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Fight human trafficking in Southwest Florida

August 7, 2013
By Brenda Tate , Fort Myers Beach Bulletin, Fort Myers Beach Observer

Our girls are not for sale.?Be on notice that we will not tolerate rape and enslavement of our children and women.

Women and girls are the most vulnerable and frequent victims of the heinous crime known as human trafficking, which almost always involves commercial sexual exploitation. A pimp can earn 20 times what he or she paid for a girl and slaves are cheap these days. Our "Dear johns" pay the price and keep the pimps in business. To be sure, other illegal crimes featuring weapons and drugs are involved and men and boys are also victims of modern slavery, but trafficking is the only global crime where women and girls are significantly represented.

The Women's Fund of Southwest Florida is working with our region's Human Trafficking Task Force and Florida Gulf Coast University to coordinate the work of law, order and victim support associated with modern slavery. We have every reason to be proud of the stand our human trafficking agencies and organizations have taken over the years to combat this crime and support the victims. But, because this crime does not respect local, state, national or international boundaries, it is important to establish a regional resource center to better position our region's Human Trafficking Task Force to coordinate investigation and prosecution of the criminals and support of the victims. Plus, essential data tracking of all cases in our region will be analyzed and interpreted to empower our region's professionals to reduce the incidents of one of the greatest human rights challenges of the century.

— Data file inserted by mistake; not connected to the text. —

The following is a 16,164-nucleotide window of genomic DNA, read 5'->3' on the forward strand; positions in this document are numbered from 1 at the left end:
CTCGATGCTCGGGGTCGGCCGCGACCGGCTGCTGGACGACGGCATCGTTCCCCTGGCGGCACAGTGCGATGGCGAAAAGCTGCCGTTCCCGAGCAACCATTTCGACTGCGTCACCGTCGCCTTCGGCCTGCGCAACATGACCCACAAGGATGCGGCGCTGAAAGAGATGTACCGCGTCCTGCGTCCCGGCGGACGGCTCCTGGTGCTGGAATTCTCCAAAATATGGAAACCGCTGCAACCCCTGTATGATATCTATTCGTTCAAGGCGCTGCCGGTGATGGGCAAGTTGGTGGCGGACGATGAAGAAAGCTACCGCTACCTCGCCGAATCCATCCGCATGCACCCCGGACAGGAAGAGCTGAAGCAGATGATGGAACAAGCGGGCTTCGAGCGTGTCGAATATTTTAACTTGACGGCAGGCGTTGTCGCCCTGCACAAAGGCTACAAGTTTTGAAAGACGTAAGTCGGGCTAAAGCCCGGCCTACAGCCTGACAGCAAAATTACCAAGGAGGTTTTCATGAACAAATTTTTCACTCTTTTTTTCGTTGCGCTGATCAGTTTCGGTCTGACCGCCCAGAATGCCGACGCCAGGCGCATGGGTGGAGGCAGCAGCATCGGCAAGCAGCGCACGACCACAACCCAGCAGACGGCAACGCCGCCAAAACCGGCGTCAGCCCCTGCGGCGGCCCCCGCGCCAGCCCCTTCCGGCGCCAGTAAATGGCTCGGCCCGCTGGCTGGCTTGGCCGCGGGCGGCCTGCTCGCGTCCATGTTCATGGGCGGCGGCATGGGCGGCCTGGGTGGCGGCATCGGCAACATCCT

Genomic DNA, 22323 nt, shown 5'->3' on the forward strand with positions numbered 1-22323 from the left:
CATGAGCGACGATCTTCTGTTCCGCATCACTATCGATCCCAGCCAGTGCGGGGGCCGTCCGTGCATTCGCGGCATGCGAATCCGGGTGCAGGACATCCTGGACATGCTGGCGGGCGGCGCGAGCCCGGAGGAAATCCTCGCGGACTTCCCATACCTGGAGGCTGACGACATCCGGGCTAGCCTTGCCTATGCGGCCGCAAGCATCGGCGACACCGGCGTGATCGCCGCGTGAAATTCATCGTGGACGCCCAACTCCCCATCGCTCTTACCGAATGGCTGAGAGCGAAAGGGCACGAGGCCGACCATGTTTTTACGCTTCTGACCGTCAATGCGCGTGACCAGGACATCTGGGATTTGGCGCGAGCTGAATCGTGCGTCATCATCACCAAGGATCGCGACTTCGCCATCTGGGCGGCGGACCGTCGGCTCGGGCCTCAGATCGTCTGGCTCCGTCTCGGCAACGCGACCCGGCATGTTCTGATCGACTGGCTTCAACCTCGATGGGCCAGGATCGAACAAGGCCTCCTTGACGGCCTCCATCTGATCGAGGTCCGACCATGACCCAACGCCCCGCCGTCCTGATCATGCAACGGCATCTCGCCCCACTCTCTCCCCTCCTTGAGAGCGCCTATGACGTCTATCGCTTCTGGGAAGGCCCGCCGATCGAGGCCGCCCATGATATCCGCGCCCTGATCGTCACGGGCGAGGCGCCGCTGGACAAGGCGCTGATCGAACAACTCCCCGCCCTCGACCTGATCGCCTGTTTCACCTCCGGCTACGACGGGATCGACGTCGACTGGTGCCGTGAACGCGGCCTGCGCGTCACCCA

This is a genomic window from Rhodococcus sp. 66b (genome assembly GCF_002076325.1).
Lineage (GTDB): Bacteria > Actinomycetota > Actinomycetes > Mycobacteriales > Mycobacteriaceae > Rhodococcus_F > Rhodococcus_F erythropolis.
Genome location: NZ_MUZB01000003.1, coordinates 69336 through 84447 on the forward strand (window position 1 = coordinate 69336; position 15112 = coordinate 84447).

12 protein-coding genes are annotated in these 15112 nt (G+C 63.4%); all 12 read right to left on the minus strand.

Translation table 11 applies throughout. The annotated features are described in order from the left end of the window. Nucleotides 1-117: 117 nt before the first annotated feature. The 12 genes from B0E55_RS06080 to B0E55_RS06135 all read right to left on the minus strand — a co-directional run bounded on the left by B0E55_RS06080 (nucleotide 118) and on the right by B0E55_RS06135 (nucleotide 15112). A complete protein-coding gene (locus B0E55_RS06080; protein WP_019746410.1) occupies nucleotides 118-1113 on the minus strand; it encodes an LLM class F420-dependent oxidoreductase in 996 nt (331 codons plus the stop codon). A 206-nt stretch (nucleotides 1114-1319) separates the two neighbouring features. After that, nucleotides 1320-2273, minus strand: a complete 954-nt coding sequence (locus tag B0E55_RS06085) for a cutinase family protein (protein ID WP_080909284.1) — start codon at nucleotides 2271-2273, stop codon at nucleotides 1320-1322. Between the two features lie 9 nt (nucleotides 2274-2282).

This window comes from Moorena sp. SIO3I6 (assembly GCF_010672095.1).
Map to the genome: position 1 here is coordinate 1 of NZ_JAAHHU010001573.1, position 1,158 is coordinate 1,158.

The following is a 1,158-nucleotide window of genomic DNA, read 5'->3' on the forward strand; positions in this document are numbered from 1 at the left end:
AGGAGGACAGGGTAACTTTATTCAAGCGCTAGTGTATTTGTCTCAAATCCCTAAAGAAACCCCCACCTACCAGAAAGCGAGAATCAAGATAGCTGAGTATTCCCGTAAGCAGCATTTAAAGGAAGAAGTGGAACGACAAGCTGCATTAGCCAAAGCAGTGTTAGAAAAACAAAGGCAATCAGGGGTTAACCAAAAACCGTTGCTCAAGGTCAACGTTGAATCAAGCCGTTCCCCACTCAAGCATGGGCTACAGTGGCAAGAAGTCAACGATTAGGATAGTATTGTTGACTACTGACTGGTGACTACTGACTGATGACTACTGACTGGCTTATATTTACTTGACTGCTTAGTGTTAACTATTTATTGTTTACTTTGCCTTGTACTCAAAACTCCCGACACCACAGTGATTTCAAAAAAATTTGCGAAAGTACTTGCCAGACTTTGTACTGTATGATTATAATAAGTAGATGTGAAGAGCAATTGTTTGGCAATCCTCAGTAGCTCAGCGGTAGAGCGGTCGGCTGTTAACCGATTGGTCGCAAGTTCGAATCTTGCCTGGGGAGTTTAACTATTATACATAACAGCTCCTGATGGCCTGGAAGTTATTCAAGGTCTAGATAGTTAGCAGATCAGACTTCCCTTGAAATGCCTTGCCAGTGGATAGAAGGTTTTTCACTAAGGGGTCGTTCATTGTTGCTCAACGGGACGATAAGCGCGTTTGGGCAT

The victims of this crime suffer unimaginable consequences. Women and girls have unwanted pregnancies, contract HIV-Aids, become drug addicted, endure physical and psychological violence, and sometimes die. The resources to treat victims are scarce, with treatment and support needed on a long term basis. Restored physical and mental health is rare and the rate of victims returning to their captors is high. This makes human trafficking a significant public health issue. We must work to dry up the supply (pimps) and demand (johns) to keep our most vulnerable men, women and children out of this criminal system.

We can no longer ignore this problem in our communities. Women and girls are being sexually exploited, transported and enslaved against their will every day. The recent horrifying news that almost half the pimps arrested in the nation-wide Operation Cross County focused on the sexual exploitation of children are from Florida should shock us all into action. Some of the pimps were found hiding out in Southwest Florida. We applaud Florida Attorney General Pam Bondi and leaders in the Florida legislature for passing tougher laws to make penalties much harsher and provide safe harbor for victims. Pimps (men and women) and "Dear johns" must be prosecuted and punished to the full extent of the law. So "Dear john", be a real man and think twice before you set out to buy sex from a girl.

For more information on how to help establish the Southwest Florida Regional Human Trafficking Resource Center, please contact The Women's Fund of Southwest Florida at contact@womensfundflorida.org or visit the website at www.womensfundflorida.org/programs.

Brenda Tate is president of the Women's Fund of Southwest Florida Board of Directors. The mission of The Women's Fund of Southwest Florida is to raise money through federal and state grants, and relationships with individual and corporate donors, and employ a strategic grant-making model to fund programs and organizations that address the special, critical needs of women and girls in Southwest Florida. Other board members include Linda Uhler, secretary/treasurer; Lalai Hamric, vice chair and Lou Pontius, chair, Amanda Cross, director, and Helen Athan, director.

For more information and to view the executive summary of The Status of Women in Southwest Florida report, visit www.womensfundflorida.org/ or email contact@womensfundflorida.org.

 
 

 

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